And I don’t mean to imply that Sarah, as a young girl, literally thought to herself “Dad will fall into a depression if I don’t cheer him up”. Control-Mastery Theory talks about pathogenic beliefs in ways that lay out the logic of the child’s adaptation in such a situation. It may be more useful to the therapist than the client to articulate pathogenic beliefs like this. However it’s useful for the therapist to know that articulating a pathogenic belief is a way of capturing the cognitive, emotional, and behavioral responses enacted by a child to cope with the stress brought on by having a psychologically compromised parent.
How to infer a client’s pathogenic beliefs
A client’s pathogenic beliefs can be identified by thinking about their goals for treatment, the thwarted developmental aims those goals may reflect, the kinds of traumas experienced by this client earlier in life (to be discussed in detail in the next post), and your own sense of and experience of the client. If you can determine what kinds of developmental goals the client seems to have had to give up then you can begin to think about what sorts of internal rules or beliefs may be in play that convinced the client that they must give them up. Then you can couple these thoughts with an understanding of what sorts of adversity or trauma they faced in their early relationships that may have further convinced the child to abandon their own development. Finally, you can use your own sense of the client. Does this person seem comfortable and entitled to know and express anger? Do they have an appropriate sense of entitlement to others’ respect, interest, and attention? Do they expect that their feelings can be understood and usefully responded to by you? These kinds of questions can help you determine what sorts of experiences or potentials may be missing for this particular client. As you determine what ‘feels’ to be missing, this can inform what kind of pathogenic belief may be in play.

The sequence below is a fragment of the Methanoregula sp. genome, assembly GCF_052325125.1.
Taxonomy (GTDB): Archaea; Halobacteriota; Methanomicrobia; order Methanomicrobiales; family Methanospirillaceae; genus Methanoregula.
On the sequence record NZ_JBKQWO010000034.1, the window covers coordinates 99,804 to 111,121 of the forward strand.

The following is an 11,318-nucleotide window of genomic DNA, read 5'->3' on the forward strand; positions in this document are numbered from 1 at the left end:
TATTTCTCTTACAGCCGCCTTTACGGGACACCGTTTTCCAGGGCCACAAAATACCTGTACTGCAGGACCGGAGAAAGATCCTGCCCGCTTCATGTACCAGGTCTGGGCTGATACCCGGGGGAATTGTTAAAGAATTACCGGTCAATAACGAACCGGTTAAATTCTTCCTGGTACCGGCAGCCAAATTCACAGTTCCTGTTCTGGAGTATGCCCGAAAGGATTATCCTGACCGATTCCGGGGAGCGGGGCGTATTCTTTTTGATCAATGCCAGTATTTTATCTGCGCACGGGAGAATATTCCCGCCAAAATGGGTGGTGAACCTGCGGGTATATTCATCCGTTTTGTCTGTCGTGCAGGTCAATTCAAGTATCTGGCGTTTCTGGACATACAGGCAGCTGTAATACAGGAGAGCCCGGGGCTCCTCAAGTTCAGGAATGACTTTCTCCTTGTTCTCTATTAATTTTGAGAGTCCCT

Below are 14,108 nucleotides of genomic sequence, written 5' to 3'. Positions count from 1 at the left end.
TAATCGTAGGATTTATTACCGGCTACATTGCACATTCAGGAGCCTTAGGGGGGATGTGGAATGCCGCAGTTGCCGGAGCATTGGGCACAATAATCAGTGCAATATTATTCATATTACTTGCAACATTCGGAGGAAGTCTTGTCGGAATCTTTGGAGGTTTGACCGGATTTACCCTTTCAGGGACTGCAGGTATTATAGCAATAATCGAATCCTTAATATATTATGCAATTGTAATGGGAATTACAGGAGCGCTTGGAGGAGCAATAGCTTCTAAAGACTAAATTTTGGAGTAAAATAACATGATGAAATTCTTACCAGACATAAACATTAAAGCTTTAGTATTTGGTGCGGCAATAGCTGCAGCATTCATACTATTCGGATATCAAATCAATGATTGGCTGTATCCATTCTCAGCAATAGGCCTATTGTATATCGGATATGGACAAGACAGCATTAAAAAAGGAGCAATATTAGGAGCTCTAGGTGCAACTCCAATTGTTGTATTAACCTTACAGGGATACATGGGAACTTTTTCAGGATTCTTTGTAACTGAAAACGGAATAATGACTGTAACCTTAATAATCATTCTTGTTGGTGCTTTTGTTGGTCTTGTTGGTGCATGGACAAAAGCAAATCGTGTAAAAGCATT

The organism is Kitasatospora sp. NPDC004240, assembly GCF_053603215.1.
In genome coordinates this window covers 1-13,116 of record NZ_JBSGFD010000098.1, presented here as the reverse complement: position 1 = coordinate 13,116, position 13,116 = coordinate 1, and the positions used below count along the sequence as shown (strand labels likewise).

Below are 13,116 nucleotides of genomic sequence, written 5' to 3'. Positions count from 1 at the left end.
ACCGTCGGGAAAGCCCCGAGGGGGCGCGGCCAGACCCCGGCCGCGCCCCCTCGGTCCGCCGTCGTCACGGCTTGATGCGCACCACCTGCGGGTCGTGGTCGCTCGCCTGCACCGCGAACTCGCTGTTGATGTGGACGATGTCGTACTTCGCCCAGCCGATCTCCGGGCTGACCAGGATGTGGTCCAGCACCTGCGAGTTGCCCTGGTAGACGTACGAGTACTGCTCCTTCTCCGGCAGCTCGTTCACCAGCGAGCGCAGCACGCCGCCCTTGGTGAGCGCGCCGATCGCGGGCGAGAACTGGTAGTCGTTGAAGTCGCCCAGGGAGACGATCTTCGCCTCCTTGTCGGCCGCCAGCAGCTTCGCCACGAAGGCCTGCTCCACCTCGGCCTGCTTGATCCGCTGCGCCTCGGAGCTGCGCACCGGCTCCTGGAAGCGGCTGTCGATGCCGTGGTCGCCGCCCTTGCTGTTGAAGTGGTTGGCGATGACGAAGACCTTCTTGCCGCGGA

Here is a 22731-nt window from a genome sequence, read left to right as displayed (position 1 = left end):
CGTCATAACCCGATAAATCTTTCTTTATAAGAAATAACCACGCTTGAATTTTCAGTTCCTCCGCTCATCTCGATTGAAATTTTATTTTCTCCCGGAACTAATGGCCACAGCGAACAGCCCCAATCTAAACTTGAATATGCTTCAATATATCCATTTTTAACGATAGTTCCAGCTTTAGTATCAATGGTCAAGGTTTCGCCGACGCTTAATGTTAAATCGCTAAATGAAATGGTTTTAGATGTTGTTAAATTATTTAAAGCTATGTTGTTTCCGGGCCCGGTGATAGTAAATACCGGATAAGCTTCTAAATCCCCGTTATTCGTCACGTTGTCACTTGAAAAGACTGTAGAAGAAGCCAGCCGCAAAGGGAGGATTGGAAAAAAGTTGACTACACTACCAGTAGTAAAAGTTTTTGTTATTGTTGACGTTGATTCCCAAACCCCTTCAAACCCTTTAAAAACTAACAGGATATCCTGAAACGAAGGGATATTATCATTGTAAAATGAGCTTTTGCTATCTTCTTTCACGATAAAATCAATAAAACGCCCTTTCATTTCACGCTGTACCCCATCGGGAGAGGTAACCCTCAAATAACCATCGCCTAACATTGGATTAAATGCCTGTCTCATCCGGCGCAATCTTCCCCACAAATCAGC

In my practice I help myself understand a client’s potential pathogenic beliefs by asking them to endorse a scale of pathogenic beliefs (known as the Pathogenic Belief Scale). To give you an idea of what sorts of pathogenic beliefs are commonly seen in clinical practice I’ve listed the top 6 endorsed pathogenic beliefs from my practice. These results come from 190 clients over 4 years:
- I fear being a burden if I ask people for help.
- I fear hurting others’ feelings if I express anger.
- If others feel bad, I am going to help, even if it means personal disadvantages.
- I am afraid of being rejected if I ask too much from others.
- If I succeed, at work or in private life, I usually play down my achievements.
- I fear to be rejected if I make mistakes.
Jay Reid is a Licensed Professional Clinical Counselor (LPCC). If you are considering therapy for overcoming a childhood with one or more narcissistic parents please contact me for a free 15-minute phone consultation.